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OpenAI’s 2023 Breach Led to Hackers Stealing Company’s AI Secrets: Report

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A hacker gained access to the internal messaging systems at OpenAI last year and stole details about the design of the company’s artificial intelligence technologies, the New York Times reported on Thursday.

The hacker lifted details from discussions in an online forum where employees talked about OpenAI’s latest technologies, the report said, citing two people familiar with the incident.

However, they did not get into the systems where OpenAI, the firm behind chatbot sensation ChatGPT, houses and builds its AI, the report added.

Microsoft Corp-backed OpenAI did not immediately respond to a Reuters request for comment.

OpenAI executives informed both employees at an all-hands meeting in April last year and the company’s board about the breach, according to the report, but executives decided not to share the news publicly as no information about customers or partners had been stolen.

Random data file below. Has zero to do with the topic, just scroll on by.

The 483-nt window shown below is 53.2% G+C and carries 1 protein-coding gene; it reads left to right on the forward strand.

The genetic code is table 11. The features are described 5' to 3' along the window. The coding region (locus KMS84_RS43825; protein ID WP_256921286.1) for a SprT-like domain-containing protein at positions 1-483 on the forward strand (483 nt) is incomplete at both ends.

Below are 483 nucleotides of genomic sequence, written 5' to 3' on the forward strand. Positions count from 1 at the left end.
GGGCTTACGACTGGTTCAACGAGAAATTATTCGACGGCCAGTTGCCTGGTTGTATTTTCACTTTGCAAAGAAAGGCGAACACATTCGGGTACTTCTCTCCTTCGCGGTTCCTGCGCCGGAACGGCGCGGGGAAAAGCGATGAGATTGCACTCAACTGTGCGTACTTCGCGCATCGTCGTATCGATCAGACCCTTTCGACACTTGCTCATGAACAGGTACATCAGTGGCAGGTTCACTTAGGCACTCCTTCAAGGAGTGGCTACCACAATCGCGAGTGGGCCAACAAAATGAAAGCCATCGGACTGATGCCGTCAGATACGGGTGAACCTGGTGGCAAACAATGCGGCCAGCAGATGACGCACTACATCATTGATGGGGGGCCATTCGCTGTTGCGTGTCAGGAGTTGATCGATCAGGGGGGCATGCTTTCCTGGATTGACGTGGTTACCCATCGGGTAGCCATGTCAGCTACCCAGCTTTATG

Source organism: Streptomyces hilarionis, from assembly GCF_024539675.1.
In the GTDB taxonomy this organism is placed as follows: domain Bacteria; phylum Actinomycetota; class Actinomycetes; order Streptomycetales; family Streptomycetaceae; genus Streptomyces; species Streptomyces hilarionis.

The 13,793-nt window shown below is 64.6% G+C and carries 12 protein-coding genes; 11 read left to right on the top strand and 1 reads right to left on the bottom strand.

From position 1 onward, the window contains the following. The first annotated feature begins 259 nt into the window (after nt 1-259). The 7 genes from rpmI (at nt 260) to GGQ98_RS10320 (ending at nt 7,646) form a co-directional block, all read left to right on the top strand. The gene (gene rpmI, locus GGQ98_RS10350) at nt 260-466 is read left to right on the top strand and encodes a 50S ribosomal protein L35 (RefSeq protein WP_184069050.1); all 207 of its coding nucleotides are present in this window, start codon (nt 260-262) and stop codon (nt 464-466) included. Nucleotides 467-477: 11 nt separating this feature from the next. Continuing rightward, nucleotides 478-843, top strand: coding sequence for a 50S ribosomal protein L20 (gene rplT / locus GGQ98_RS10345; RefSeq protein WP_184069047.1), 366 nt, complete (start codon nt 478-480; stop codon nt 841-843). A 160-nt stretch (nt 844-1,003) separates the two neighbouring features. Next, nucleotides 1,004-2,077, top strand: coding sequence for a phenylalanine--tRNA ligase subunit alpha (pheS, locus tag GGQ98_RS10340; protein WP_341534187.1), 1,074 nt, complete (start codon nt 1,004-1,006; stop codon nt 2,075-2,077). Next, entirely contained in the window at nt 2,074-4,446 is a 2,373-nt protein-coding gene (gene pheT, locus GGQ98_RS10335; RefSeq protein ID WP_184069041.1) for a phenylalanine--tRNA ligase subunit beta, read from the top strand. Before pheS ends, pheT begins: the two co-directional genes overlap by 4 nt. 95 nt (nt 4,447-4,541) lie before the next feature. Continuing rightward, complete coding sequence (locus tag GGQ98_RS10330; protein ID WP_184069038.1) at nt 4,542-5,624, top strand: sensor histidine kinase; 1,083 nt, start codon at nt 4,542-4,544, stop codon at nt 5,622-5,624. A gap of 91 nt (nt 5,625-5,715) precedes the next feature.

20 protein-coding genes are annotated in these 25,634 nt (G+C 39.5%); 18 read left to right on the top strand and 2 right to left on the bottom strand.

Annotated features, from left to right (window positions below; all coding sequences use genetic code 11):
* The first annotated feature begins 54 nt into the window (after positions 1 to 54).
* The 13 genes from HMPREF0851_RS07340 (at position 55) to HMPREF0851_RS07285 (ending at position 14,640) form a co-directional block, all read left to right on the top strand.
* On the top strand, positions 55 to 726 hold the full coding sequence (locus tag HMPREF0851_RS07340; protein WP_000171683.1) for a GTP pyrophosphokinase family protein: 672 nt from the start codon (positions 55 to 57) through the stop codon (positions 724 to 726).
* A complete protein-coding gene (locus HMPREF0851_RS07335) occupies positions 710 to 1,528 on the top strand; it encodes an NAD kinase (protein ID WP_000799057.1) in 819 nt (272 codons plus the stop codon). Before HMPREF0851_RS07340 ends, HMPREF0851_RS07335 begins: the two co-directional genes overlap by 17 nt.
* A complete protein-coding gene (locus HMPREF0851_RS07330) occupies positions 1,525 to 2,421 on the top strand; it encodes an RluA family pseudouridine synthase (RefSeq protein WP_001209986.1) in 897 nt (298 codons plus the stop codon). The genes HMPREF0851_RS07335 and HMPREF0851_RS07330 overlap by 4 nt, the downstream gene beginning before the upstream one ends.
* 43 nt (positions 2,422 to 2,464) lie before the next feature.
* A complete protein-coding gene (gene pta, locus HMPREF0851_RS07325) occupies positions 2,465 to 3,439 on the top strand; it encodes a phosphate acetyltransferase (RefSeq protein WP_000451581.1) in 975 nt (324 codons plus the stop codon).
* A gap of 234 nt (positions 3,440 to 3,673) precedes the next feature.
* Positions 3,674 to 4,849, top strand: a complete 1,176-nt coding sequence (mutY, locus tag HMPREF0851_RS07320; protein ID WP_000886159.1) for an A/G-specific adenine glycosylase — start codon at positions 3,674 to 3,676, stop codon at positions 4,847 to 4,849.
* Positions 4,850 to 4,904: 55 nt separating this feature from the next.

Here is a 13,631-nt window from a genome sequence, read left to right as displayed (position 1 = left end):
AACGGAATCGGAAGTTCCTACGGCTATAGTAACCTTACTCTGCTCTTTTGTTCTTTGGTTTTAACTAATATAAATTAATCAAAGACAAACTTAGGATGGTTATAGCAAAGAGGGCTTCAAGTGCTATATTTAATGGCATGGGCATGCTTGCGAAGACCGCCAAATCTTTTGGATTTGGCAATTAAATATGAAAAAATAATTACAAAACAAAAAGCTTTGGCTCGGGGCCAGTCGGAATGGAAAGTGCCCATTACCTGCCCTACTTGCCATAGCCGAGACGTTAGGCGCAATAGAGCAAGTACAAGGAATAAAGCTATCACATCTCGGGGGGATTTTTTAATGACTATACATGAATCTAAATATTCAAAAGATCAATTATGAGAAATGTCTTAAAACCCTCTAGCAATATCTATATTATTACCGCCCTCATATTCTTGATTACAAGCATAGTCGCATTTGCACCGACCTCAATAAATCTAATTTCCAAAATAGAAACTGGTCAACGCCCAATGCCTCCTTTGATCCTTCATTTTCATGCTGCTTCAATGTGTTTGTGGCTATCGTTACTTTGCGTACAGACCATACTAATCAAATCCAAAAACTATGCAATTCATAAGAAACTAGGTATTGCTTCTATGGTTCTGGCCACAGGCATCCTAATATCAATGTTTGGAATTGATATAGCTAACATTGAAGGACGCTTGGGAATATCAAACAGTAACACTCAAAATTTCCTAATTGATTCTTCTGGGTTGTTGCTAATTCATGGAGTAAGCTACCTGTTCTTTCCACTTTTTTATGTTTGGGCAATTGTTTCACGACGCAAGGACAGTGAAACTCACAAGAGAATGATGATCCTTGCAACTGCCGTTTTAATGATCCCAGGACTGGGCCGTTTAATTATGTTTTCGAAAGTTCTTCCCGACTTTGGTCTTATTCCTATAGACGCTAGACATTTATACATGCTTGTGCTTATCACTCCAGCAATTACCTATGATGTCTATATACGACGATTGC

OpenAI executives did not consider the incident a national security threat, believing the hacker was a private individual with no known ties to a foreign government, the report said. The San Francisco-based company did not inform the federal law enforcement agencies about the breach, it added.

OpenAI in May said it had disrupted five covert influence operations that sought to use its AI models for “deceptive activity” across the internet, the latest to stir safety concerns about the potential misuse of the technology.

The Biden administration was poised to open up a new front in its effort to safeguard the U.S. AI technology from China and Russia with preliminary plans to place guardrails around the most advanced AI Models including ChatGPT, Reuters earlier reported, citing sources.

See also  OpenAI Employees Say Company Is Neglecting Safety and Security Protocols: Report

In May, 16 companies developing AI pledged at a global meeting to develop the technology safely at a time when regulators are scrambling to keep up with rapid innovation and emerging risks.

© Thomson Reuters 2024

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